Measure laden with special interest clauses

by Roger Russell

Hoping to head off monthly increases in sanctions against U.S. manufacturers, the Senate passed the Jumpstart Our Business Strength bill on a 92-5 vote. The passage came at a cost, howeverl, with numerous add-ons making the final shape of the legislation murky.

Beginning March 1, 2004, European Union member countries began imposing tariffs of 5 percent on 1,600 U.S. manufacturing products. The tariffs, now at 8 percent, are set to increase by 1 percent a month up to 17 percent, or until Congress acts to eliminate what the EU calls illegal export subsidies.

While the Senate bill repeals the provisions that the World Trade Organization ruled illegal and that led to the sanctions, the add-ons have nothing to do with removing the subsidies.

“Just about any special interest you can think of that didn’t get something into the Senate bill should fire their lobbyist,” said Ann Arbor, Mich.-based international tax attorney Martin B. Tittle. “Everybody has something in there — it’s a panoply of special interests. It’s amazing that they could actually offset all those provisions, since they always promoted the bill as revenue neutral.”

George Jones, managing editor of CCH’s Washington office, agreed. “It’s an interesting bill in that it’s really increased in size beyond the repeal of the FSC-ETI regime. Whether it will make final passage more or less likely remains to be seen.”

In order to keep the special interest add-ons and remain revenue neutral, the bill also contains numerous loophole closers, according to George Pieler, a research fellow with the Lewisville, Texas-based Institute for Policy Innovation. “The revenue loss is three times the static revenue loss of the current law provisions,” he said. “It contains a lot of very narrowly targeted credits and exemptions. That’s why there are so many loophole closers to ostensibly pay for the bill.”

The problem is that so many legislators have pet projects to add to the bill, according to Selva Ozelli, an international tax expert with RIA, a Thomson business.

“The whole negotiating process has been complicated in both the Senate and the House because there are other tax rules that individuals want to pass. They know that replacement of the ETI regime is going to pass, so they’re taking the opportunity to add on their own provisions,” she said.

The legislation would satisfy the EU and WTO simply by repealing the current export provisions, noted Tittle. “Nothing is necessary to replace ETI — just repeal it and the government has $4 billion extra to spend. What complicates matters is that everyone wants a piece of the money that will be saved. All the add-ons amounted to a lot more than $4 billion, which is why they need the offsets.”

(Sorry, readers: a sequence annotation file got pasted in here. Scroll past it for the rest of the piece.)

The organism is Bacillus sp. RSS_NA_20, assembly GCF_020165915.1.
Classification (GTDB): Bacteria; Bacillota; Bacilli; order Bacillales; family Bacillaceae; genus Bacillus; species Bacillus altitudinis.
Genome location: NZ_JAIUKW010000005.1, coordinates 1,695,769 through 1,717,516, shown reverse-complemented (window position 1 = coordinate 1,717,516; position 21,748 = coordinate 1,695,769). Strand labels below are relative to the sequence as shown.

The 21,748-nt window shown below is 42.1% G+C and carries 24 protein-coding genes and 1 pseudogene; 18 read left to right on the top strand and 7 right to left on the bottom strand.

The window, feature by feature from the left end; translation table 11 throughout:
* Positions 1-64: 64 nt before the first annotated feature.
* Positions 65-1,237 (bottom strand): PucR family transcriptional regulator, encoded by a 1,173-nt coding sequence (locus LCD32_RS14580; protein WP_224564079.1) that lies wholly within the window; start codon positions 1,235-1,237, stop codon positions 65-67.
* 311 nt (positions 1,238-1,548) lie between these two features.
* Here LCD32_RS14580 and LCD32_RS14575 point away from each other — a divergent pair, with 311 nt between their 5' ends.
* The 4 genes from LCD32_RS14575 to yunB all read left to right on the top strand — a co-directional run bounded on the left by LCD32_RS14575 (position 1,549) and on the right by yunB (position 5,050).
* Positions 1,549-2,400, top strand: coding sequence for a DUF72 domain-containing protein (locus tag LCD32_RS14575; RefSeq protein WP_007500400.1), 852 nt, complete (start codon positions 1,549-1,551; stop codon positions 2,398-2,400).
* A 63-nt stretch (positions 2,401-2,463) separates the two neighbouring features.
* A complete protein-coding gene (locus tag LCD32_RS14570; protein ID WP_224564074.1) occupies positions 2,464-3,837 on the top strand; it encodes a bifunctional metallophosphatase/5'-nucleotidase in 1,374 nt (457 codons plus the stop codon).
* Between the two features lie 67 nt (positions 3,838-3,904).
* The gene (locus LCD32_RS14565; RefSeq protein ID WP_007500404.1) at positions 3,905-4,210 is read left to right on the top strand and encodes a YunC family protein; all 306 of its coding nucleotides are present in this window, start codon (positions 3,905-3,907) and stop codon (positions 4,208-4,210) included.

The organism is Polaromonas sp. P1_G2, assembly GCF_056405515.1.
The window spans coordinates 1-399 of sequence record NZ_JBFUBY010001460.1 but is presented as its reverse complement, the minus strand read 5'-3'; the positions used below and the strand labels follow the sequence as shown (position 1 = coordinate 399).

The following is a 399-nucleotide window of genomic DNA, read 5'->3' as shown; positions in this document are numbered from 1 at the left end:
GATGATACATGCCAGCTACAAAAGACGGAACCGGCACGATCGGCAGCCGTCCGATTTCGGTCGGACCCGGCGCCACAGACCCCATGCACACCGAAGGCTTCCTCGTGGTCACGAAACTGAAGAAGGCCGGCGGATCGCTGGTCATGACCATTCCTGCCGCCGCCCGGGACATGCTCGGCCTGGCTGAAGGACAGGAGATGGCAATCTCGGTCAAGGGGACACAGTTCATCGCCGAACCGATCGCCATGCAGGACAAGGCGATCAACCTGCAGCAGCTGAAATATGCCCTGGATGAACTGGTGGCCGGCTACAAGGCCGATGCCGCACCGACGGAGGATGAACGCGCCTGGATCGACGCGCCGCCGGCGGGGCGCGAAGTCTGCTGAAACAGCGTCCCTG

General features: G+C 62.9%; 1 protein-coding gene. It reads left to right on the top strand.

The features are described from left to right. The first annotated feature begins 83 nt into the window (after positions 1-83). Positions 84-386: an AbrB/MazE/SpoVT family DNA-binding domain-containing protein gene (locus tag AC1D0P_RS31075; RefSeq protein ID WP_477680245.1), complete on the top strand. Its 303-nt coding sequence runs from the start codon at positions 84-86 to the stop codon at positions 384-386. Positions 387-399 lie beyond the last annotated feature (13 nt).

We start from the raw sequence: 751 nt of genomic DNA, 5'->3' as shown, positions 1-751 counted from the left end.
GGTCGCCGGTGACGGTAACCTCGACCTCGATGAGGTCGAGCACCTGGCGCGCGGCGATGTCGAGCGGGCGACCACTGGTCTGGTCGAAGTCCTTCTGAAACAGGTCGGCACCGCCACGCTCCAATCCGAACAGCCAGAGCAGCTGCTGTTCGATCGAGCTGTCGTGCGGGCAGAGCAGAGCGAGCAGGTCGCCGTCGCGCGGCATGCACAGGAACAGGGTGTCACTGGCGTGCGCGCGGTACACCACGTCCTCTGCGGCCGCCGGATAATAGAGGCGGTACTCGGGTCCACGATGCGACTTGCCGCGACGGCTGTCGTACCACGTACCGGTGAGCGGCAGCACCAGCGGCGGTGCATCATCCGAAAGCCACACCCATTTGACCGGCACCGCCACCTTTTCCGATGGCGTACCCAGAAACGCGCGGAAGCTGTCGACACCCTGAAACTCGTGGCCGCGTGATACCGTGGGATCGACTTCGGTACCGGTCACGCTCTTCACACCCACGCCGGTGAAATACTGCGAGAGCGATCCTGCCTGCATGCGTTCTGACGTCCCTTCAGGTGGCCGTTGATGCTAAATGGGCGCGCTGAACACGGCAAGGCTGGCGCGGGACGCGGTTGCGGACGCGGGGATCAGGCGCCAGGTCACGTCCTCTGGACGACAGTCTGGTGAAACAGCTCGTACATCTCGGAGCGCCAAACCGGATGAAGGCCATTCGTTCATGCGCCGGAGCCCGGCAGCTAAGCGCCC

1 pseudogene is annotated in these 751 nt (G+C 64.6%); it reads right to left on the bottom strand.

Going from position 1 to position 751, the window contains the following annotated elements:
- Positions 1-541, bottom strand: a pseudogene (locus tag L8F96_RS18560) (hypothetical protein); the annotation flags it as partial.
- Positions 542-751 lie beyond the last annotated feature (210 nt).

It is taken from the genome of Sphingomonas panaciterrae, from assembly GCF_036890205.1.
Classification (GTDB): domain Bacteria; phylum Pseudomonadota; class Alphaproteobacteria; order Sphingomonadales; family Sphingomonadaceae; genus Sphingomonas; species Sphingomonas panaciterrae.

Meanwhile, it’s uncertain when final legislation will come out of the Conference Committee to be voted on by both houses. House Ways and Means chairman William Thomas is looking at common ground between the JOBS act and the House bill, H.R. 2896, that was marked up last October.

The House and Senate bills take different tracks regarding domestic versus multinational companies, Tittle noted. “The Senate bill is focused on domestic manufacturers, while the Thomas (H.R. 2896) bill has a number of provisions that benefit multinationals but don’t do anything for the domestic manufacturers,” he said. “That’s why Rep. [Charles] Rangel [D-N.Y.] put out his own bill, because any money that goes to multinationals is not going to domestic corporations.”

The JOBS bill replaces the export incentive structure with a system that reduces the tax rate for U.S. manufacturers by 3 percentage points. The cuts are for all companies that manufacture in America, regardless of size. The House version gives a tax reduction to all businesses, not just manufacturers.

“Judging how the definition of ‘manufacturer’ has been made so broad in the Senate bill as to include, for example, the services of architectural firms, the House leaders will probably win the day and eventually get a general corporate tax reduction — if not for all businesses, then for small businesses,” said CCH’s Jones.

“Cutting the overall corporate rate by 3 percent is one possibility, because that would be neutral across borders and would eliminate any complaints about trade subsidies,” said the IPI’s Pieler. “Most people think that the EU will take whatever we give them this time.”

“If it weren’t for the WTO sanctions, nothing would be moving because it’s a presidential election year,” said Jones. “The complaint among Hill watchers here is that there has been no more polarized Congress than the present one. Everything is about politics and people feel there is very little will to get together on issues, so even with the increasing tariff sanctions it will likely be passed very close to the summer recess in August, if then.”

Tittle agreed. “I would be thrilled if Chairman Thomas could pull something together and pass it by the end of summer,” he said. “Once that happens, the conference committee will meet and put things together, but we’re dealing with an election year, so that could prolong it. The two parties are so polarized, they’re not inclined to act in what the other side considers good faith.”

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